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Cultural theory (CT) has been widely used to explain variations in risk perception but has rarely been tested in Canada. This contribution represents the most thorough attempt to adapt CT to the Canadian context. Study results suggest that respondents’ commitment to egalitarianism was strongly correlated with risks from technology, while respondents’ commitment to hierarchism was strongly correlated with risks from criminal or unsafe behaviours. Respondents’ commitment to individualism was also correlated with risks from criminal and unsafe behaviours but differed from hierarchism in that individualism was not correlated with risk perceptions from prostitution and marijuana use. Respondents’ commitments to fatalism were strongly correlated with risk perception of vaccines. These conclusions are reinforced by results from a survey question that tests the extent to which such cultural predispositions map onto the myths of nature hypothesized by CT and by a survey experiment that tests how cultural commitments predict perceived risks from a controversial pipeline.
Major life transitions can negatively impact the emotional well-being of older people. This study examined the effectiveness of interventions that target the three most common transitions in later life, namely bereavement, retirement, and relocation.
A systematic search was performed via MEDLINE, EMBASE, CINAHL, Cochrane Library, PsycINFO, and reference lists of retrieved non-randomized and randomized controlled trials (RCTs) in English that studied the effectiveness of interventions addressing the three transitions in those >50 years of age. Two researchers independently selected the publications, piloted the data extraction form, and critically appraised studies specific to transition type and study design.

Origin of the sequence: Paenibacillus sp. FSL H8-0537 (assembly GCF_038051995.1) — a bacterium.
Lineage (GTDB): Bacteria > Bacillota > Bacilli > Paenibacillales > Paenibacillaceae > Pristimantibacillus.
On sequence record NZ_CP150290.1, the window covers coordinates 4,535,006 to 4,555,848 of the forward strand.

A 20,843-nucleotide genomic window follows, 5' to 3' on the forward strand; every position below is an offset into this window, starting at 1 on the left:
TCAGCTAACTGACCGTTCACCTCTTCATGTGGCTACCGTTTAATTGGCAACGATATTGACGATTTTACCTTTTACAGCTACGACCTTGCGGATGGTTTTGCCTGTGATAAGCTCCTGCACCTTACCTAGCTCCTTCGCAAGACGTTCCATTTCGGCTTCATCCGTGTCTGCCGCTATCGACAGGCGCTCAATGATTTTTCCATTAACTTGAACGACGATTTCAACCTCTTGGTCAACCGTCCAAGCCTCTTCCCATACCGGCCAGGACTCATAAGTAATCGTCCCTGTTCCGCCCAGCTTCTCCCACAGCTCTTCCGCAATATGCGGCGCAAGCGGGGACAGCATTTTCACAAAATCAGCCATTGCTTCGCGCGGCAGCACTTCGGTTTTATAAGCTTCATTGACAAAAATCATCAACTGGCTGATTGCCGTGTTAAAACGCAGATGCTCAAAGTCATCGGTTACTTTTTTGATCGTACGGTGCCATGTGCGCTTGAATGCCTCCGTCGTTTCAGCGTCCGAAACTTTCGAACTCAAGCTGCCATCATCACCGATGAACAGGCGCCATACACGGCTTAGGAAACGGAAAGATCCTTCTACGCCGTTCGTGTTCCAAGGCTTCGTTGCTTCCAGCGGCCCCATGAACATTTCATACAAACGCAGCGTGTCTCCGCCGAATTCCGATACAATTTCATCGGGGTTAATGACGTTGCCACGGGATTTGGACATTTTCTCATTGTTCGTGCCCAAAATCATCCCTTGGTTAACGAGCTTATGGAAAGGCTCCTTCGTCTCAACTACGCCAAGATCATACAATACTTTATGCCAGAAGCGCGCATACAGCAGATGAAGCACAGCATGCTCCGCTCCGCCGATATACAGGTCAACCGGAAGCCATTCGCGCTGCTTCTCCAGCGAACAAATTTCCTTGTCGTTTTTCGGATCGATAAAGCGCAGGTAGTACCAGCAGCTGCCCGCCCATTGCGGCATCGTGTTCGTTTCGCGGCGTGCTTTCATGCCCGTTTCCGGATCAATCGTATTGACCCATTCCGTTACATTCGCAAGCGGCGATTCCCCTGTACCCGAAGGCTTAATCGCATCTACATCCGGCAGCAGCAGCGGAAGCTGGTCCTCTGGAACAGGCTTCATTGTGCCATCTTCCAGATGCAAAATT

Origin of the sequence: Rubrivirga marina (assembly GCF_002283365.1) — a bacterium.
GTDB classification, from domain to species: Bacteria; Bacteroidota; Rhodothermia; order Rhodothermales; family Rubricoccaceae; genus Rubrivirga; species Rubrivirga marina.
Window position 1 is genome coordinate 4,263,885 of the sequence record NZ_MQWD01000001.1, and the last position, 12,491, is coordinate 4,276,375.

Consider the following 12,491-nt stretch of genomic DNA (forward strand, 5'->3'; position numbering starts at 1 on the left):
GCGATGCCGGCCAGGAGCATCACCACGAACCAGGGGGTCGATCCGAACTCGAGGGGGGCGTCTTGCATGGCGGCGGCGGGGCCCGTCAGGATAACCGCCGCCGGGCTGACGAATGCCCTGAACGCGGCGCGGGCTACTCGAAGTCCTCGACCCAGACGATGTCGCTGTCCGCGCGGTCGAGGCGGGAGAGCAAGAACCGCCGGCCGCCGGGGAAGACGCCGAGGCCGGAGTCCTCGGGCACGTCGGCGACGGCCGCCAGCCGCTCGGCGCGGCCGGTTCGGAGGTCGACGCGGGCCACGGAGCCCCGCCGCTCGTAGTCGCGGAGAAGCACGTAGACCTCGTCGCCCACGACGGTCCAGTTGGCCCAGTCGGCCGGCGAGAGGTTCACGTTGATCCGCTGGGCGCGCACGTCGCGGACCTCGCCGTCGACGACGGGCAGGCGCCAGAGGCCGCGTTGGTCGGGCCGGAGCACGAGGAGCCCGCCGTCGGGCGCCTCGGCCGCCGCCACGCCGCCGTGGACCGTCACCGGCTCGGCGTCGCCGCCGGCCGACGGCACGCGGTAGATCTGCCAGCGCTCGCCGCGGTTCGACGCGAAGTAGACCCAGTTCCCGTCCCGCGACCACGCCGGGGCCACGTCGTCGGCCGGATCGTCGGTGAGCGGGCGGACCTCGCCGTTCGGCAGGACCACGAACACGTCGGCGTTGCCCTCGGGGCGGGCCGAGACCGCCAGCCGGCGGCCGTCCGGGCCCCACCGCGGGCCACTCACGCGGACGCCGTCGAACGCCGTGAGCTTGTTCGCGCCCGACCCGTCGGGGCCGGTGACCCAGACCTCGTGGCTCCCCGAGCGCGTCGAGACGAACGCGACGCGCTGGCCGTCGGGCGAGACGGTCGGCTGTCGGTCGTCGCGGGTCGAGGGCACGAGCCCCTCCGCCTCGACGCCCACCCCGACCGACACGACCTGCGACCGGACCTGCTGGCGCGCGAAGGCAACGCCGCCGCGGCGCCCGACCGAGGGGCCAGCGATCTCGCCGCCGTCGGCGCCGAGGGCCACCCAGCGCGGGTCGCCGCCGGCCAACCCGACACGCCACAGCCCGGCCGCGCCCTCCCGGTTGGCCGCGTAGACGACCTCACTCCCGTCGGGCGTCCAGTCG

A total of 11 studies (bereavement: 7; retirement: 2; relocation: 2) of 8 unique interventions met the inclusion criteria of which nine were RCTs and two were of quasi-experimental designs were reviewed. Six studies were group-based interventions, three studies used individualized sessions, and one intervention used a combination of group and individualized programming. Group size varied (20–32 participants), as did qualifications of those administering the interventions. The methodological quality of included studies was weak. Findings suggest that group-based approaches provided by trained personnel can mitigate the negative health-related consequences associated with major transitions in later life.
Evidence concerning interventions that address mental health challenges associated with these major transitions is limited. Future research should better characterize participants at study outset and use validated measures to capture effectiveness. Use of peer mentorship to navigate such transitions is promising, but given the small number of studies and their methodological weaknesses, further research on effectiveness is warranted.